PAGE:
Has telephone CRM lost its value? One might think so from the results of a recent study conducted by InsideSales.com. The research team sought to investigate lead response management out of the top 500 web companies. After filling out web-based inquiry forms, researchers awaited responses. Surprisingly only eight percent of companies responded to by phone. Forty-seven percent responded by email, but forty-five percent never responded to any inquiry at all.
Where has the phone contact gone? "I think it's [the lack of phone contact] mostly because web-based organizations haven't made the leap back to using the phone as a media," says Ken Krogue, founder of InsideSales.com "When they first rolled out the web marketing, they intentionally tried not to put phone information on the web." Yet, research shows that telephone call response has as much value as ever, Krogue speaks of one particular company that found so many people wanting to call with questions about its website that it finally put up a number on the page. On an immediate basis, sales increased 20 percent.
The study was conducted by Incoho, an Ottawa-based data research firm and was presented at the Omniture Summit 2008 in Salt Lake City. As for the web companies put to test, Krogue said the research team started with the top sites on Alexa and worked its way down. They looked for web forms that were to supposed to lead to follow-up responses. The team inputted phone numbers that would be automatically recorded, much akin to secret shopping. From there, the team could gauge results based on response times. He says they were shocked that some of the companies did not call back at all.
This is InsideSales.com's first study on web inquiry response. Last year paired with Dr. James Oldroyd of MIT, the company conducted research on lead response management, ultimately finding that quicker response times lead to quicker sales.
"We found there was an interesting effect if you called back really quickly. If called back after five minutes, sales increased tremendously. If you wait 30 minutes, it's different," says Krogue. "Things are moving so fast on the web that even awhile later people have moved on to something different." Data shows a 90 percent increase in contact rate when responding within five minutes to a web-based inquiry. In what InsideSales.com refers to as the "Wow Factor," responding on immediate basis increases the likelihood of contact because shoppers are more often near there phones. The customer also has the intended purchase close to the top of the mind.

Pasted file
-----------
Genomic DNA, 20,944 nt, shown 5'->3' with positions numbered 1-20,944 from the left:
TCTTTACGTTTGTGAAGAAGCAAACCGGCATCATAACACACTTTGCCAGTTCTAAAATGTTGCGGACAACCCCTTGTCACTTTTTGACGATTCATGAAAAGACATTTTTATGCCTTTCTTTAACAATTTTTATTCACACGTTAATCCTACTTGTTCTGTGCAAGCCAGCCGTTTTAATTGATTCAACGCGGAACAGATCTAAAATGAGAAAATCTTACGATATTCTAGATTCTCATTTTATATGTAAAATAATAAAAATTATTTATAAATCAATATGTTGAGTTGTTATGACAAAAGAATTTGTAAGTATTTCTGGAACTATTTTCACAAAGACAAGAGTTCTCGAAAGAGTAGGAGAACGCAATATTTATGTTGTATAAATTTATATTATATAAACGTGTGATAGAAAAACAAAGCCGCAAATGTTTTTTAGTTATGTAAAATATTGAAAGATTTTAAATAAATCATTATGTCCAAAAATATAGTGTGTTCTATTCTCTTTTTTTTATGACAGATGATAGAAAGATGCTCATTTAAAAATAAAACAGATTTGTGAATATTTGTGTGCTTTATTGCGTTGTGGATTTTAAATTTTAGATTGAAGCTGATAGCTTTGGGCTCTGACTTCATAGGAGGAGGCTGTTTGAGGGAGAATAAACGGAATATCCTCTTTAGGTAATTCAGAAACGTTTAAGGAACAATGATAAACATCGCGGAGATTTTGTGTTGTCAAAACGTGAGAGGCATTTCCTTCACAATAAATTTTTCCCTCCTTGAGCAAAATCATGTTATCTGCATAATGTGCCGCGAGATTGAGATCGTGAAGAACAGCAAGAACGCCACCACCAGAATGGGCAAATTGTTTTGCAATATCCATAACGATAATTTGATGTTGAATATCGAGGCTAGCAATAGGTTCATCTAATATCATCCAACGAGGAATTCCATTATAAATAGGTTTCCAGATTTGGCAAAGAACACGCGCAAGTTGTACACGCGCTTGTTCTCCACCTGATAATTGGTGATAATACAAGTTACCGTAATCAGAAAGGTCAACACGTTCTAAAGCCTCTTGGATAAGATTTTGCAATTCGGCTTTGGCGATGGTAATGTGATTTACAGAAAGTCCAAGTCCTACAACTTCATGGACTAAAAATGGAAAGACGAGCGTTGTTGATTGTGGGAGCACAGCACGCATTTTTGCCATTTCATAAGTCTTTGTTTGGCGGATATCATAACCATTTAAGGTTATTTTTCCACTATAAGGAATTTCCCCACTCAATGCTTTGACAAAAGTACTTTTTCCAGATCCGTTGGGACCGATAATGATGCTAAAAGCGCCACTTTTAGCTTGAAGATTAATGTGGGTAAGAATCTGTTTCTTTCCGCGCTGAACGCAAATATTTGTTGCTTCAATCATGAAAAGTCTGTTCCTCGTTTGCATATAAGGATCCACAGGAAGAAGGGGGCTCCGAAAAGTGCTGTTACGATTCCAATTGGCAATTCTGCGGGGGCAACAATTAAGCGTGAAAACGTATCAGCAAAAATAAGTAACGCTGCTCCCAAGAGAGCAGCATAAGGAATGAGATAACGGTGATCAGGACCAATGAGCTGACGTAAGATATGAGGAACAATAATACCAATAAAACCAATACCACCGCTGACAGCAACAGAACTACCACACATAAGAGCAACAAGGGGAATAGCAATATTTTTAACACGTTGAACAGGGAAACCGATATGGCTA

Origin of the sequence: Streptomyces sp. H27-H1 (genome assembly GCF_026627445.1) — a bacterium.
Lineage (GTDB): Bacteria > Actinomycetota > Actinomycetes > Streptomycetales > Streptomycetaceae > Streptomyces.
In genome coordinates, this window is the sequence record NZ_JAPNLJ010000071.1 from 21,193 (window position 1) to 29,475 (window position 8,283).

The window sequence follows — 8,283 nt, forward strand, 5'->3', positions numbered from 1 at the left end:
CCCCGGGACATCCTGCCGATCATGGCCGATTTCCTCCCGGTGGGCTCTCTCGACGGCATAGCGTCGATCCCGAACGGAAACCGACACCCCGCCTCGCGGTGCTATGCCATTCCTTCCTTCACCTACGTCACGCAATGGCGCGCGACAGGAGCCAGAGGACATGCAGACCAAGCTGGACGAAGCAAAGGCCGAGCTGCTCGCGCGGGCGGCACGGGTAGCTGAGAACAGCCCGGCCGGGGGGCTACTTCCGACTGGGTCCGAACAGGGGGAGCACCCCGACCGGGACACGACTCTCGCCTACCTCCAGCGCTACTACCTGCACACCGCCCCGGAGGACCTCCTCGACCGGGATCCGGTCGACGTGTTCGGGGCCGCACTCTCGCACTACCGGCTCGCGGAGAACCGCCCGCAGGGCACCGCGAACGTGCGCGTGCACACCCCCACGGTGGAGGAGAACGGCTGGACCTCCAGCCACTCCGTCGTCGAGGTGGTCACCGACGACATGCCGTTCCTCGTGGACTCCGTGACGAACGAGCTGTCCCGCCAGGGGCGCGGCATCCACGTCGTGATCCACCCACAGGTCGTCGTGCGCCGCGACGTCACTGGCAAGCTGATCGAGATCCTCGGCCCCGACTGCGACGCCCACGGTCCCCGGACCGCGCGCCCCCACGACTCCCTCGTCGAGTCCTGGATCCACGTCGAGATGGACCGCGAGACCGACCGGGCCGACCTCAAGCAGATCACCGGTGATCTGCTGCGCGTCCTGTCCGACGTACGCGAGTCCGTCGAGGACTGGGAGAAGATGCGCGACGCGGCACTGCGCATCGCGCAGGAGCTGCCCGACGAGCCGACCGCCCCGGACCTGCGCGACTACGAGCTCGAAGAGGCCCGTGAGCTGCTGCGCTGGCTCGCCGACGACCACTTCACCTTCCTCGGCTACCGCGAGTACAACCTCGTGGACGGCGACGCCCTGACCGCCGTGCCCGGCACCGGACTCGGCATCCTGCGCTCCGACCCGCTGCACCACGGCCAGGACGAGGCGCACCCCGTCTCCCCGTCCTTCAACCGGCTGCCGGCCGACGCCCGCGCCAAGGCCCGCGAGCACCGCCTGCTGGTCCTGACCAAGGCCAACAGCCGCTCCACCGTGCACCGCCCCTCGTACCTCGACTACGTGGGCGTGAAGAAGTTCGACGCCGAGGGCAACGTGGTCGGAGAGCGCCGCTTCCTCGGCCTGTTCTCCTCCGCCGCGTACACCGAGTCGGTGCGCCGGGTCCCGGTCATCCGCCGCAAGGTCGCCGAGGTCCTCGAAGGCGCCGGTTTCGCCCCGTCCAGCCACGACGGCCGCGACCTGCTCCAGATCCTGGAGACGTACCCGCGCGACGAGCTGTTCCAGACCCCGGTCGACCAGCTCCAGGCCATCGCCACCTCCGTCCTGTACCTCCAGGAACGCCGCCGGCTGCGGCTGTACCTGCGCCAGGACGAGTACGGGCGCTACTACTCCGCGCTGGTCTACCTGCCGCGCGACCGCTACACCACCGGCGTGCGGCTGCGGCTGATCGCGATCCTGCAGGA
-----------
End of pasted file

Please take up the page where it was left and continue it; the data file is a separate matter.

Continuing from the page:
So what does the lack of response say about web-based companies CRM? Krogue attributes the delay in response and lack thereof to the gap between sales and marketing. "We are finding that marketing is taking more control but they don't realize how important lead response is."
Krogue suggests implementing power tools that automatically insert query data from the web-based forms into CRM systems. He also says that building a process with a timestamp is key. And if companies hurry, there's a good chance picking up the phone is worth it.
Business Problem: Poor email response times lead to increased numbers of phone calls to the contact center.
Tech Solution: email management tools.
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